CALGARY, March 20, 2013 /CNW/ - Canadian policy-makers are faced with a slew of options for reducing greenhouse gas emissions. A report published today by The School of Public Policy, written by Jennifer Winter and Trevor Tombe, finds that the most effective approach is to impose a carbon tax on a firm's energy inputs.
"Policy-makers seeking an approach to lower greenhouse gas emissions, with minimal impact on economic efficiency and productivity, should look no further than the flat tax," the authors write. The authors refer to the carbon tax as a flat tax because it is neutral across industries and firms. Regardless of where they operate, or what they produce, firms would face the same tax rate on their energy. Firms are incentivized to lower their energy use, and hence emissions, in the most efficient way.
The authors also evaluate the effectiveness of "intensity standards" or limits on emission intensity and their impact on the economy. Essentially, these standards place a ceiling on a firm's emissions per dollar of output. While these standards can take many forms, they all have something in common: they place different costs on different firms. This distorts firms' incentives, having the perverse effect of increasing the economic cost of environmental improvements.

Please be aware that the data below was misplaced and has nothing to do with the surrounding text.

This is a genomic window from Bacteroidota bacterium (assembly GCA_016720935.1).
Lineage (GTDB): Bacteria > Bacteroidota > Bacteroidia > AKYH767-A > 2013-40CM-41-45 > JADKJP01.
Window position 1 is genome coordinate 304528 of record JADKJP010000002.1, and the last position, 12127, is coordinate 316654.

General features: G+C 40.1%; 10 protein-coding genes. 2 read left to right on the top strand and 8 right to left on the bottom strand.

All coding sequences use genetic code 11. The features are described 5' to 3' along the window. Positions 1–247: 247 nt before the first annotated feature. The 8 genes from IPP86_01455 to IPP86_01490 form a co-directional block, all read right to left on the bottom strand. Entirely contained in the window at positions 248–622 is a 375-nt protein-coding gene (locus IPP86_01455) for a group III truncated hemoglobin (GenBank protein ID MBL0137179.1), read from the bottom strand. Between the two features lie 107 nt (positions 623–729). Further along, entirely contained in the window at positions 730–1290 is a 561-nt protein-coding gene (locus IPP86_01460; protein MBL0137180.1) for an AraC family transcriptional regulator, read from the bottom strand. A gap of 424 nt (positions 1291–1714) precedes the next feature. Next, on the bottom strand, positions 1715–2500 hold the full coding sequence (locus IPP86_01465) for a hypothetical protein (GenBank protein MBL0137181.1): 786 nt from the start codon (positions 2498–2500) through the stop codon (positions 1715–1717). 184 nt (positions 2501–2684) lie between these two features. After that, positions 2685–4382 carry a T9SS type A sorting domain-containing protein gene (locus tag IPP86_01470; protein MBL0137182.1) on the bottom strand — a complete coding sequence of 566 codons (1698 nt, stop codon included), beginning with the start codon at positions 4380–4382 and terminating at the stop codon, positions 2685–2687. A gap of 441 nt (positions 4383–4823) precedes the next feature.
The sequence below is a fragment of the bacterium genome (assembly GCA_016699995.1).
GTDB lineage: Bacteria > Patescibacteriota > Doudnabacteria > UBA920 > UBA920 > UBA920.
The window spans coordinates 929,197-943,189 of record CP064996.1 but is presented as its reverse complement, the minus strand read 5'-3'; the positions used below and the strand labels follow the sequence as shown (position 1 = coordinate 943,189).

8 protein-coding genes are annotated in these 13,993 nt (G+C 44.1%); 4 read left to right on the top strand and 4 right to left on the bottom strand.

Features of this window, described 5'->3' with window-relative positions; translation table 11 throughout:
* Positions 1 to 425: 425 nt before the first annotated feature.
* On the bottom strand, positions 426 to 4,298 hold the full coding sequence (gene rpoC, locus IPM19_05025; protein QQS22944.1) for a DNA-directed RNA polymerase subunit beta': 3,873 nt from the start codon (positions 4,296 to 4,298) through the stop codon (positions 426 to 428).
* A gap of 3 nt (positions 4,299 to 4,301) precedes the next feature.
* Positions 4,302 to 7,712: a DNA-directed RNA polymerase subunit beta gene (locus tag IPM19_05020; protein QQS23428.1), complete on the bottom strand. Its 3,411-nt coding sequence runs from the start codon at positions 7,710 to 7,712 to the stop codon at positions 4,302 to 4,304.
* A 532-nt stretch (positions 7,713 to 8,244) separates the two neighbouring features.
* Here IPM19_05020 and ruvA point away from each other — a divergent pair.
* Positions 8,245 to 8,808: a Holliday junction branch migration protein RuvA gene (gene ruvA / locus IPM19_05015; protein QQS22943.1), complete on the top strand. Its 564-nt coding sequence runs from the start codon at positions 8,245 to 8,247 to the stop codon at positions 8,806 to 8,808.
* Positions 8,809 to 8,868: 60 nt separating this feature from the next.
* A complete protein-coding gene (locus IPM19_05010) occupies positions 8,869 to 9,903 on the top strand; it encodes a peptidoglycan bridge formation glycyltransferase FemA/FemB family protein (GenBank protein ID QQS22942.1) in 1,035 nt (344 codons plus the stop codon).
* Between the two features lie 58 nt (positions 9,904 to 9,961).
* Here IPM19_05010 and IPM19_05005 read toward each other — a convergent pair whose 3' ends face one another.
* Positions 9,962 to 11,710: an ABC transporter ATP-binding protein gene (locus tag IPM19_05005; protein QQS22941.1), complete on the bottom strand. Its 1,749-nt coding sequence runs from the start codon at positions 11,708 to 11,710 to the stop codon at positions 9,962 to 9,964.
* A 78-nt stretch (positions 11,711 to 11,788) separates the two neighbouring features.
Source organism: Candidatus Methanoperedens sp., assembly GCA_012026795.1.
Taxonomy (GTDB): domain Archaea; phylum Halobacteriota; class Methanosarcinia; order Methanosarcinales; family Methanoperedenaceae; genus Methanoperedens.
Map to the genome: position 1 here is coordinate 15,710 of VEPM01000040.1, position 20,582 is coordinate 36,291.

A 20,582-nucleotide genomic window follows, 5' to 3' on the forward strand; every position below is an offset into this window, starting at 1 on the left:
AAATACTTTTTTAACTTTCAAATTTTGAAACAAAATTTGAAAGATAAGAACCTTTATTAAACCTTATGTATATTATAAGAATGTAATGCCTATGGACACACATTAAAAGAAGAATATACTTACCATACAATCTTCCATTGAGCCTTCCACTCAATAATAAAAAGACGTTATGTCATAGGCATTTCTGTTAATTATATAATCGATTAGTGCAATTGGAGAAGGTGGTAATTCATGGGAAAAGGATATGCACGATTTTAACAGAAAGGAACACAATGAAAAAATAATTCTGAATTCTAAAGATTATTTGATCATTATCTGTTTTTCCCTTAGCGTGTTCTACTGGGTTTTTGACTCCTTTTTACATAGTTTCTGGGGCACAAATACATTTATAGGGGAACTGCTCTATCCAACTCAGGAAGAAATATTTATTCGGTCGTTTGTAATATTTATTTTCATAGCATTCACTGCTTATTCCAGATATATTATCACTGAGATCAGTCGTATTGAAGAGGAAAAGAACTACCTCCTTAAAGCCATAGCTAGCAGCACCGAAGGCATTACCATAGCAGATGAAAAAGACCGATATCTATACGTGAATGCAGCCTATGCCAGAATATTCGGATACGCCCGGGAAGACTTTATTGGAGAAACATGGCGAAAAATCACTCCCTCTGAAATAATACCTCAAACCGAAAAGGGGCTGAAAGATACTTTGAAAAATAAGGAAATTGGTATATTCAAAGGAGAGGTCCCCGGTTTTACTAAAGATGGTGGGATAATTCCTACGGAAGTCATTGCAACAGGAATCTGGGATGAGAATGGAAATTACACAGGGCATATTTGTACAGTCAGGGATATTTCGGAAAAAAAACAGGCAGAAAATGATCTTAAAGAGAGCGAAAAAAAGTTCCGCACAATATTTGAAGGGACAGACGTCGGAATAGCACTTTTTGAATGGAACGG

The authors find that a carbon tax on energy inputs is more efficient than any form of standard. For example, in comparing a carbon tax to sector-specific standards, the authors calculate that, to achieve the same level of carbon reduction, the carbon costs associated with sector-specific standards are $359 per tonne versus $70 per tonne with a tax.
Winter and Tombe concede that a flat tax on energy is a tough political sell. However, if politicians are unwilling to pursue this route, there is a second-best option that minimizes negative economic effects. This involves a combination of setting intensity standards, allowing firms to pay fines for surpassing these standards, and offering compensatory measures to prevent overburdened firms from shutting down.
This approach "may well be the policy approach they can persuade the public, and industry, to accept," the authors write.
The report can be found at www.policyschool.ucalgary.ca/publications
SOURCE: The School of Public Policy - University of Calgary
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